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Floundering in the shallows

10 December 2005

12:00 AM

10 December 2005

12:00 AM

No Man’s Land Graham Greene

Hesperus, pp.114, 9.99

This is a slim two-in-one offer of a pair of previously undisclosed ‘novellas’ (actually film treatments) by Graham Greene. In 1949, when they were written, The Third Man had just been a prodigious hit for the author, Carol Reed and Orson Welles. No Man’s Land — the sole complete piece on parade here — was an attempt to take another bite from much the same cherry (or a squeeze from the same Lime).

This time, Richard Brown, a British agent with a ‘neutral name’, crosses into the Soviet zone, in the Harz mountains, in order to find what Hitchcock called ‘the McGuffin’, that vital doesn’t-matter-much-what which serves to prime a thriller’s plot. Here it’s a coded message hidden, in extremis, by a colleague of Brown’s who didn’t survive, detailing secret Soviet uranium mines in the region. A typical Greene touch plants the coded clue in a Marian shrine, where the Virgin is said to have appeared to some young girls and which has become a place of pilgrimage.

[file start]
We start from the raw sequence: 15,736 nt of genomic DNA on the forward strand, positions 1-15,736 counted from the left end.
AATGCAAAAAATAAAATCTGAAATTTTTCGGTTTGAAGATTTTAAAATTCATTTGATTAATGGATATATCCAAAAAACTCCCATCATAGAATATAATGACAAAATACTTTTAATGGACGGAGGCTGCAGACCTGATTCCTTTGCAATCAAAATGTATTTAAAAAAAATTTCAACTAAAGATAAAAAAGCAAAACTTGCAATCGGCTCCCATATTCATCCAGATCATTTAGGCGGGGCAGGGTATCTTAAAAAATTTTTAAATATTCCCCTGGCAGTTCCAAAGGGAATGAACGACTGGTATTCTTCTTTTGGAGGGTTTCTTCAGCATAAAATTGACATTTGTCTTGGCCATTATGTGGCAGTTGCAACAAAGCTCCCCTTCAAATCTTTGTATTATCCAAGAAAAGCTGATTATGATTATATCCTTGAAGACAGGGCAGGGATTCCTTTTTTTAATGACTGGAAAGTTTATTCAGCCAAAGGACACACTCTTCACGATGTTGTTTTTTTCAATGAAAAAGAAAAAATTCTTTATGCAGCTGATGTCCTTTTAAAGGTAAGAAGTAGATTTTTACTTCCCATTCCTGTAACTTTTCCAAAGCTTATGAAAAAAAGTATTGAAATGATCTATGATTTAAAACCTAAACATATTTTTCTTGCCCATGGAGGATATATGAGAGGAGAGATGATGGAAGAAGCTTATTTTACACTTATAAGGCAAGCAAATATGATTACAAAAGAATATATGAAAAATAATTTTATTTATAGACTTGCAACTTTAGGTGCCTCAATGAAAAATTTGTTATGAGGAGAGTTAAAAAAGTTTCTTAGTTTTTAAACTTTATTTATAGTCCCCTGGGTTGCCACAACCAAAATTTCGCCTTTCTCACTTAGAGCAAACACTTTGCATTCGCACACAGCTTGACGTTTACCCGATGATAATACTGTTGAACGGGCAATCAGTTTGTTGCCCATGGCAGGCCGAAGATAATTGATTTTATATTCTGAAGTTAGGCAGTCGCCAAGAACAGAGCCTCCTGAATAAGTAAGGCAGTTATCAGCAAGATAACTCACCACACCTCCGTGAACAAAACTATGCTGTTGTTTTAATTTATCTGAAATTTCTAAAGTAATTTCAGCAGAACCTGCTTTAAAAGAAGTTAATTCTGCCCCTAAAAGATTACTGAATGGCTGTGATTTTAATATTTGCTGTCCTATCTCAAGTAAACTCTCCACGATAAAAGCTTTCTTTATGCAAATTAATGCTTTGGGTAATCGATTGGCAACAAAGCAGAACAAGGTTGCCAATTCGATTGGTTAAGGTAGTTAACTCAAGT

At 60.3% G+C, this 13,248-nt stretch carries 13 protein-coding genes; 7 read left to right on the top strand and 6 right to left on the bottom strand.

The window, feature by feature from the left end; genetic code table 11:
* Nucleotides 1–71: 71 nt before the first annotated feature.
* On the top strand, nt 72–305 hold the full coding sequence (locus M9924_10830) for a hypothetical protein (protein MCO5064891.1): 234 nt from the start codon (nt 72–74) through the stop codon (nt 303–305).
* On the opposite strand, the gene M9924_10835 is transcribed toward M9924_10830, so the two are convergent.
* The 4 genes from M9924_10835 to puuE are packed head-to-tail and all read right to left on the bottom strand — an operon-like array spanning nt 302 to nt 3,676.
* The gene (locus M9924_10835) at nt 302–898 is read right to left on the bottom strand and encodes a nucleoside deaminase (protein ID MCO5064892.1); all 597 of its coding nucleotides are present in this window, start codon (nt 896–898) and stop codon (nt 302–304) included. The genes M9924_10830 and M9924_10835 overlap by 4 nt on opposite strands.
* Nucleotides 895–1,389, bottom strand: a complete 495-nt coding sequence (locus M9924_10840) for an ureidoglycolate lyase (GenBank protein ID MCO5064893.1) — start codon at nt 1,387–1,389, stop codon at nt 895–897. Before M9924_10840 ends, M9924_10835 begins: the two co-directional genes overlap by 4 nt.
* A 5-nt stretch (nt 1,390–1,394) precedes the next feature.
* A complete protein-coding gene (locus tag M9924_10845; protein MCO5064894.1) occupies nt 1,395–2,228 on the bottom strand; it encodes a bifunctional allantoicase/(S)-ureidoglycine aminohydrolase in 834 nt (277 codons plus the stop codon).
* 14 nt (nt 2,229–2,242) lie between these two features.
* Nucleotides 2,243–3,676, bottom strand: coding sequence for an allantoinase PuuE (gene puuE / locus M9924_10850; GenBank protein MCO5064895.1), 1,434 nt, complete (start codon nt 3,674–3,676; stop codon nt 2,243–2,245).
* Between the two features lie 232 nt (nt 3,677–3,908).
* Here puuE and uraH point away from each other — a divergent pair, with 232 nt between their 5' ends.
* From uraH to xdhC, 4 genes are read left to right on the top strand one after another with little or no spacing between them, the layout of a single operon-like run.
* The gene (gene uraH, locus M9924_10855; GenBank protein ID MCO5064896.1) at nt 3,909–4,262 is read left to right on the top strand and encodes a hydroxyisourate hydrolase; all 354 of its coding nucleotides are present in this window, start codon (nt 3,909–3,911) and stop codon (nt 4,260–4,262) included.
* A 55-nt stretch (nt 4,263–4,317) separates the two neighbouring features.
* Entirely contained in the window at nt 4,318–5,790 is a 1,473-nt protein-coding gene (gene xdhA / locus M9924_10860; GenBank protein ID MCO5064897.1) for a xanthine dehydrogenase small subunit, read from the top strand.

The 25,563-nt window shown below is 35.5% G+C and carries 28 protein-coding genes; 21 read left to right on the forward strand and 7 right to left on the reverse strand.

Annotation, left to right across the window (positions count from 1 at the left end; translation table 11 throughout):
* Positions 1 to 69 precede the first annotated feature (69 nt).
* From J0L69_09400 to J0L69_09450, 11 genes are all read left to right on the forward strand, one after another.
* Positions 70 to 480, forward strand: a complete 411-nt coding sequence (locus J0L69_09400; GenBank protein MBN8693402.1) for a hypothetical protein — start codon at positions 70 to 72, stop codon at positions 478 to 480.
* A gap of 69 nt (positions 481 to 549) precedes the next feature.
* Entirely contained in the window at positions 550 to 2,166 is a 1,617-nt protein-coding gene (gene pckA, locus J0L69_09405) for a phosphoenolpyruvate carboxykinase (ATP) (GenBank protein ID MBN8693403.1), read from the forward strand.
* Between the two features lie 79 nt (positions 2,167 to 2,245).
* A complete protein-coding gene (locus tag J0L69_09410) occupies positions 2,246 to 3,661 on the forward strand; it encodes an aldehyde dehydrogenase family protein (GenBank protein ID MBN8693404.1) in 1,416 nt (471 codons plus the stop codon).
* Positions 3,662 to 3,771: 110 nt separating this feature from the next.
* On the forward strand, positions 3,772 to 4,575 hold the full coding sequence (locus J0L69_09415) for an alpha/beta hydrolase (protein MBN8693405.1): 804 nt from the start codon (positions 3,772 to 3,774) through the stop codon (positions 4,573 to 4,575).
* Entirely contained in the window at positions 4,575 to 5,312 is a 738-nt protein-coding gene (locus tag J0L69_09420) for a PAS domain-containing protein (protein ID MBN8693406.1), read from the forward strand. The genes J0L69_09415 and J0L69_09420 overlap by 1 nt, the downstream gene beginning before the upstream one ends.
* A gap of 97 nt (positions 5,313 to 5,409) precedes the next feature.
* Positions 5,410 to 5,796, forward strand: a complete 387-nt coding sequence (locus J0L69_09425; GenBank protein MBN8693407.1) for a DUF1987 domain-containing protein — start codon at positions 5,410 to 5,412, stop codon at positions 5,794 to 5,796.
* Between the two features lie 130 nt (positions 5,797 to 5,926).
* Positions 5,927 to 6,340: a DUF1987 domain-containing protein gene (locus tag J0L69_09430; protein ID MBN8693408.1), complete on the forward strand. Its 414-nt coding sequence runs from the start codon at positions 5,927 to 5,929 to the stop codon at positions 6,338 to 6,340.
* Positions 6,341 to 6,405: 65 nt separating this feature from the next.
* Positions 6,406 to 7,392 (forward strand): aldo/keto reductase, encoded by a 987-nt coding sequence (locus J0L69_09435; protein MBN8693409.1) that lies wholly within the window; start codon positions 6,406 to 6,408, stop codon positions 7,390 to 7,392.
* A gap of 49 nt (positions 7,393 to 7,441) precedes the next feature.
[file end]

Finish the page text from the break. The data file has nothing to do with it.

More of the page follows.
While checking out the site where the Virgin has supposedly manifested her love for innocent faith, Brown is smitten by the earthly love incarnate (it says here) in Clara. A coup de foudre strikes simultaneously as they spot each other among the ‘holy junk, on sale to the credulous’. Who are the fools now, the faithful or the infatuated?

Brown has crossed the east/west demarcation line less out of patriotism than from professional loyalty to a dead colleague. His meeting with the beautiful Clara — the stockpot girl in the belted mac who is no kind of a virgin but stands, we are told by David Lodge’s foreword, for ‘Christian charity’— is not wholly by chance (you didn’t guess, did you?). She is on the watch for whoever comes looking for the McGuffin, although — and because? — she is already the mistress of the Russian ‘M[sic]KVD officer’ Starhov, whose name (with an ‘h’ dropped into it) Greene lifted from Turgenev’s Starov, in On the Eve, which Brown has, coincidentally, been reading. Clever stuff, you see.

With plot-forwarding improbability, the semi-tough Russian asks the arrested suspect for his parole, enabling him to have some fresh company in his ch


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